Equities may now be a better bet

May 7, 2009

menashysmall2- Edward Menashy is chief economist at Charles Stanley. The opinions expressed are his own. -

Not exactly shock and awe as the MPC keeps base rates on hold at 0.5 percent while the most recent financial surveys have been unanimous in expecting a no change decision for some time now. It was always going to be an MPC meeting to discuss whether or not to persevere with quantitative easing. The difficulty for the MPC is that it is too early to judge the effectiveness of the quantitative easing. Clearly the Bank of England would prefer to wait at least until it publishes new quarterly growth and inflation forecasts to explain how it wishes to proceed.

Observers, who have questioned the success of the Bank’s tactics, point to the fact that much of the easing has been leaking to overseas investors, hedge funds and investment banks.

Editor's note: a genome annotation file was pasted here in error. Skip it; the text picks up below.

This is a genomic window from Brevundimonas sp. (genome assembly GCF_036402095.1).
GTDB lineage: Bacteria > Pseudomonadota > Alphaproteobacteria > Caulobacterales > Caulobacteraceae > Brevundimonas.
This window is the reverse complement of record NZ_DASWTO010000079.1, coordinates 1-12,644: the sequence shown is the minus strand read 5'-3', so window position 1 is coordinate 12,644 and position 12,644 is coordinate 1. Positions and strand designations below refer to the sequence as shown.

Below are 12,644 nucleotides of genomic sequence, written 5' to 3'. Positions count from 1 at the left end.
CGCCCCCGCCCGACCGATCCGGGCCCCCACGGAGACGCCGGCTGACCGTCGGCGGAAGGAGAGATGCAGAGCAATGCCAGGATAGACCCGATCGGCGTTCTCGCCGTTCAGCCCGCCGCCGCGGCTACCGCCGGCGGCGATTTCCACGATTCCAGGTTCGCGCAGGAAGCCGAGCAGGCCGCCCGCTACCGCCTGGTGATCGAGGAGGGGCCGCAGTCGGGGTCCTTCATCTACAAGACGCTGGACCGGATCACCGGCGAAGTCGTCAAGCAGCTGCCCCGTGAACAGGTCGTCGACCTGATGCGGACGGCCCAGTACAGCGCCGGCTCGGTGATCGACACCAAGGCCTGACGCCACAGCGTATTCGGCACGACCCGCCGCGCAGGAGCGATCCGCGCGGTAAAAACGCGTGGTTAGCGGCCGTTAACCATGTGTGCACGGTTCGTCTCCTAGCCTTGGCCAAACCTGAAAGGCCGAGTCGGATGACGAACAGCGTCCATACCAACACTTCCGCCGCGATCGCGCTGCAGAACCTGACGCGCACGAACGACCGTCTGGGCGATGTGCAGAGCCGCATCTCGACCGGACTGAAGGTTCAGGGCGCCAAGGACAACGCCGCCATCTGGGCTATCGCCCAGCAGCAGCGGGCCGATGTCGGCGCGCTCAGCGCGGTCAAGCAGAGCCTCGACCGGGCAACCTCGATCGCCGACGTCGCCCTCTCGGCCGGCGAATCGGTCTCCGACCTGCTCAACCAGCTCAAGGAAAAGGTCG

Furthermore, pension funds which the bank had hoped would be the biggest recipients of newly created money received far less than expected. Other observers note an opportunity of making a profit by buying Government debt from the Debt Management Office (DMO) before selling it on to the Bank and that it may not be advisable to create additional liquidity that would feed through into an already strong equity market rally and create yet another bubble.

Nevertheless having decided to go down the path of quantitative easing the MPC could well feel it was obliged to pursue the experiment to the hilt and inject the full 150 billion pounds. After the DMO statement at the time of the budget regarding gilt supply, investors are bracing themselves for a deluge of gilt issuance, made more acute by the fact that the Bank will feel compelled to sell back eventually to the market the stock they have purchased.

Fixed interest investors face a daunting choice. Investors requiring capital preservation should consider Treasury Indexed Linked 2.5 percent 2016 but equities may now be a better bet.

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